My name is Megan, and I'm a hard core Theatre Nerd, wheelchair-user, and disability advocate living with cerebral palsy. I'm very happy to be writing for Dreams Form Goals, and thank you Cori for the invite. My task here today is simple. I'm going to give you a short list of things I think parents of children with disabilities should know. Some things I learned from my parents, some I learned from working with a disability advocacy organization, and some, I just wish I had learned sooner. I hope you'll find all of them useful.
You know all those things you said you were going to teach your kid some day? You can still do that. Let me be clear. I don't have kids. I have never known the fear you must have felt when your child's doctors gave you a diagnosis you never thought about and started spouting off terrifying medical mumbo jumbo at 1,000 words a second. I've never heard a long list of things my kid will never do. I can't even begin to imagine what that feels like. But here's the thing. It is your doctor's job to prepare you for the absolute worst things that might happen to you kiddo. But an M.D.'s words don't automatically become prophecies as soon as they are uttered. The only real way to find out what will actually happen is to get to living. This is true for all parents. I promise you, your child has his or her own unique talents. You will just have to wait for them to reveal themselves. You can help things along, though, by doing things with them. Just like any other parent does. So start teaching them what you want them to know. It's the only way you will find out if they want to know it too!
It's never too early to start preparing them to leave the nest. I know that seems eons away. But it's not. And a rather bittersweet reality of parenthood is that your job is to prepare your children for life on their own. How do I suggest you do this? Well...
Let them dream, and support them in pursuing them.
Ask them what they want often, and take them seriously. I think as a general rule, people can be a little dismissive of kids. The assumption is that whatever they dream up will change in a week. And maybe it will. But listening to them might give you some insight into your child's natural abilities and interests. Keep your ears open!
Be sure to ask their opinions too. Especially on the things that will directly affect their lives. This will teach them that you see them as intelligent, and that they are valued.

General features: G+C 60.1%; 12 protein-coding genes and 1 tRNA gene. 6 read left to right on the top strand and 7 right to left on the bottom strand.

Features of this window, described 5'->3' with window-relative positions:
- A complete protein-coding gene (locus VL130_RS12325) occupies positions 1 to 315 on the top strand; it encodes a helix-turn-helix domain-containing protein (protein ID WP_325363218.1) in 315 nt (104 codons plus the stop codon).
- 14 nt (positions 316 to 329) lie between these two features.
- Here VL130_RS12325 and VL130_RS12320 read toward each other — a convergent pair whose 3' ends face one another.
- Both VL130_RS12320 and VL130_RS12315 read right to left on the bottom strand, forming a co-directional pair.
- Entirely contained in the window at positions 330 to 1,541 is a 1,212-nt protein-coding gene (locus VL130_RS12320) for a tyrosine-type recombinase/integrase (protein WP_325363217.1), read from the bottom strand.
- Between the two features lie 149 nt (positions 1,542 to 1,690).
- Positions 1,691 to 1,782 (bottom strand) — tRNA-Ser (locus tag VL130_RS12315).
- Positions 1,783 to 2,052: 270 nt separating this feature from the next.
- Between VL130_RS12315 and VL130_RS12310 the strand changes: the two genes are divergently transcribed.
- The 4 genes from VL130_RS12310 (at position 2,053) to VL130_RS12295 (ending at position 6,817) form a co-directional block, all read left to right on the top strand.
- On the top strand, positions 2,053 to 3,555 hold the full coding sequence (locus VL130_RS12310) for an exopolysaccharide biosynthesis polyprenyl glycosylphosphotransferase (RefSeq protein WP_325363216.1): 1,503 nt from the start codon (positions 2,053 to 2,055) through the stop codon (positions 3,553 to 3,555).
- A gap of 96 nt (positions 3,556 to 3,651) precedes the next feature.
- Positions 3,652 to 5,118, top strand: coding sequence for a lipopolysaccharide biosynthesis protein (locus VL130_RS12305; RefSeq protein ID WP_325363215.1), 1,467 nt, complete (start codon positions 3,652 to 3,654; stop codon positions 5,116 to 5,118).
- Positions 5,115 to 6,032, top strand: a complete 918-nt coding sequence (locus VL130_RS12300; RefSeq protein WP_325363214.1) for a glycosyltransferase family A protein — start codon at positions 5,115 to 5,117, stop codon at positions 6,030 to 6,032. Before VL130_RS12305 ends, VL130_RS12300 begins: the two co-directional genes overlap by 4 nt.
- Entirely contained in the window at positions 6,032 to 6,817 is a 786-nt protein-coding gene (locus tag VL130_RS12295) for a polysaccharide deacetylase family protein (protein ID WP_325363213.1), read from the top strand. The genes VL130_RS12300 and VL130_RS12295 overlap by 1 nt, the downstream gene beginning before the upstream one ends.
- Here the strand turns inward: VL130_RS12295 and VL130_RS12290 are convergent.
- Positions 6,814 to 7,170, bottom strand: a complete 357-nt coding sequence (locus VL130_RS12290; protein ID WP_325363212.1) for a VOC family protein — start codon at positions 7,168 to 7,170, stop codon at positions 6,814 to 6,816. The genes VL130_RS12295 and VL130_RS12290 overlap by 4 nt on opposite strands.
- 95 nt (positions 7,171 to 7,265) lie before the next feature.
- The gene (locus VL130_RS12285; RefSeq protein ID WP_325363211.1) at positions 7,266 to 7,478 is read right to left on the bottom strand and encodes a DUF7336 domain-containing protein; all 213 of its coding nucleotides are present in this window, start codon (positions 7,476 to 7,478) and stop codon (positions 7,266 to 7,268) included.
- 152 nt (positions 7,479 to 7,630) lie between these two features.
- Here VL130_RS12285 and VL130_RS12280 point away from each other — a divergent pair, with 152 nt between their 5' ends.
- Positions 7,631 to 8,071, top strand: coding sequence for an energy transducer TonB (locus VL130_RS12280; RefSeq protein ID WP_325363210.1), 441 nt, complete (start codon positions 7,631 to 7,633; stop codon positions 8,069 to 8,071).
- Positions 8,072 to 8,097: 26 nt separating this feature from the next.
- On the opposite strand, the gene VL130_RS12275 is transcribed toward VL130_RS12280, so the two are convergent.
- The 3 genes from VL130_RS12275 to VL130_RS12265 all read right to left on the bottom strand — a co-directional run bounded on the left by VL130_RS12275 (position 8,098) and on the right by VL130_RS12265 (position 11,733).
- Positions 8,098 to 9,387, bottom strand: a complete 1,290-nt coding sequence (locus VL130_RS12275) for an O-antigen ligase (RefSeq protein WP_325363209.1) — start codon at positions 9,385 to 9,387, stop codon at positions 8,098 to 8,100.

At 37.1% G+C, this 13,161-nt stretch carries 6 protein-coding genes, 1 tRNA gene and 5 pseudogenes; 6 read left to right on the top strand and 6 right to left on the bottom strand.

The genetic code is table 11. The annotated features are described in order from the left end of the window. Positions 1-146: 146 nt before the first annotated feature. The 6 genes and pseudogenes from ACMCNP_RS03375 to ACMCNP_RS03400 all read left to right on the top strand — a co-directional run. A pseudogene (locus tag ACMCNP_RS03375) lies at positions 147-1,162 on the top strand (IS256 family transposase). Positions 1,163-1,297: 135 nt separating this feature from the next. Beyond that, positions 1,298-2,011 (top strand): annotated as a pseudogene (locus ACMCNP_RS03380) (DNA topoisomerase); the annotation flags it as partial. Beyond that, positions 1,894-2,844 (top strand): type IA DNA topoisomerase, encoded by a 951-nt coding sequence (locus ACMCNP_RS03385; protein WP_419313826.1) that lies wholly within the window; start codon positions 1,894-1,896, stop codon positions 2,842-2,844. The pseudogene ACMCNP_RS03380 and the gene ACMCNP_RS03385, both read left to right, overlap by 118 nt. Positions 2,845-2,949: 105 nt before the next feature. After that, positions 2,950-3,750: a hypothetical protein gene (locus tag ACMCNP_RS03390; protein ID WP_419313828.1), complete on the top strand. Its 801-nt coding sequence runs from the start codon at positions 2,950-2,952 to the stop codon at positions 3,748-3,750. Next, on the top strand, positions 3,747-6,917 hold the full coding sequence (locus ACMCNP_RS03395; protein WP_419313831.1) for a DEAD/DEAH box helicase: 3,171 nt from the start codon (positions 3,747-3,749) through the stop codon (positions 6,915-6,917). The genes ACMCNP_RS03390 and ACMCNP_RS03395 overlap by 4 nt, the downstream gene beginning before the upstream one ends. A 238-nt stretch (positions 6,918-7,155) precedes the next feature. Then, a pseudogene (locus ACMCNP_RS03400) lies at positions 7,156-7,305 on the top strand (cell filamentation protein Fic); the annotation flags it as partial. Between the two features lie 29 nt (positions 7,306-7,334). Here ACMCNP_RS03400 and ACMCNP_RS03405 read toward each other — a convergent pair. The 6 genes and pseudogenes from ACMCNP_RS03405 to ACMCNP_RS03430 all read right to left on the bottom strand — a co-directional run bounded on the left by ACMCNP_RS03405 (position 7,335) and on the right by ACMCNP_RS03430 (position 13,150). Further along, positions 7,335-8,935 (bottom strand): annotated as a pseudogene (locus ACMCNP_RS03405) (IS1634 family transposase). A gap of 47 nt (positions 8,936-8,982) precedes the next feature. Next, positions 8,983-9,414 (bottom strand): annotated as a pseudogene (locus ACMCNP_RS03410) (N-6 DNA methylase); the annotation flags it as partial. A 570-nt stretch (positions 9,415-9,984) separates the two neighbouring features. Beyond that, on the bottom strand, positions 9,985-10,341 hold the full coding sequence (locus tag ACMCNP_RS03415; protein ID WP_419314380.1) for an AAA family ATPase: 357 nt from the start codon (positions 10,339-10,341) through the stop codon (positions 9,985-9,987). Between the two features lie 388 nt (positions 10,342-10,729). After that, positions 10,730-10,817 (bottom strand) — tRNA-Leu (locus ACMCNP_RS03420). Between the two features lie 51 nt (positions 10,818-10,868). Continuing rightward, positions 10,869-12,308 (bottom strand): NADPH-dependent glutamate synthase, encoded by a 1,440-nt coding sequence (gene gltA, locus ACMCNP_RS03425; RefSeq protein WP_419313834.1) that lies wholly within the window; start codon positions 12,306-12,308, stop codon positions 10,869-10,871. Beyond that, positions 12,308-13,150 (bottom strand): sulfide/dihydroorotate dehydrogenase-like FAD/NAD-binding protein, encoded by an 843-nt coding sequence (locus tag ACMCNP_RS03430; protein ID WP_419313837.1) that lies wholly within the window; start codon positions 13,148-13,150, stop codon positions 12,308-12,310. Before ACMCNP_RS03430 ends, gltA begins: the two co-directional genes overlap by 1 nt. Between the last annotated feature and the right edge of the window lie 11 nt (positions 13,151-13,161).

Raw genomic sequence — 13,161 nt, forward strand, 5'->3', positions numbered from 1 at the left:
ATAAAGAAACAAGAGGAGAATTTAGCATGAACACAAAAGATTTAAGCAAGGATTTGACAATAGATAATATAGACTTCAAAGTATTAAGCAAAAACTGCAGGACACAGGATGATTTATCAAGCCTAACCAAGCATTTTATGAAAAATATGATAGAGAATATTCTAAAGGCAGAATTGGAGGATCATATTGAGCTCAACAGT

Teach them as many life skills as you can.
Give them chores to teach them responsibility.
Teach them to cook, because everybody's got to eat.
Teach them about money! (How many people leave home without knowing how to keep a budget?) If you can, give them an allowance for doing their chores, and kill two birds with one stone.
Check your insecurities. Everybody wants their kids to fit in. And nobody wants their kid to get hurt by just being themselves. But you can't protect them from everything. Again, life is made up of experiences. If you hold your child back to try to keep them from experiencing rejection, you aren't really protecting them from anything. You just keeping them from living a fuller life and finding their tribe. This is a concept called, "the dignity of risk."
Don't use their disability as an excuse. You kid is bound to fail a few times, and get rejected a few more. That's life. When this happens, try not to always assume that it is because your child has a disability. Yes, sometimes people discriminate on the basis of disability. Other times, people get turned down for things because they aren't ready for whatever thing they are aiming for. Assuming that every failure or rejection is connected to your child's disability deprives your child of the potential to grow and learn. It also sells other people short. (Not everybody is a jerk). Using the disability excuse could also cause your child to give up trying. Think about it. Your kid can't do anything about their disability. And if no one wants them as a result of it, why should they bother trying in the first place?
If you wouldn't let your child be lazy do to their disability, then you should use it to demand attention either.
Talk to your kid about boundaries. It's kind of hard to make friends when your mom and dad are always hanging around, especially if your child is older. Try talking with your child about what is okay and not okay to do in front of their friends. Then respect your agreement.
If your child is 18, they aren't a kid anymore. People tend to label people with disabilities as perpetual children. Fight that example. Call your kid "young man" or "young woman" when around other people.
That's all I have for you right now. I hope my ramblings made something like sense. I hope to write for you again sometime, but until then, welcome to the new world of Parenthood! Your kid is going to be okay. You're going to be okay. You're both capable, and you've both got this!
Until next time,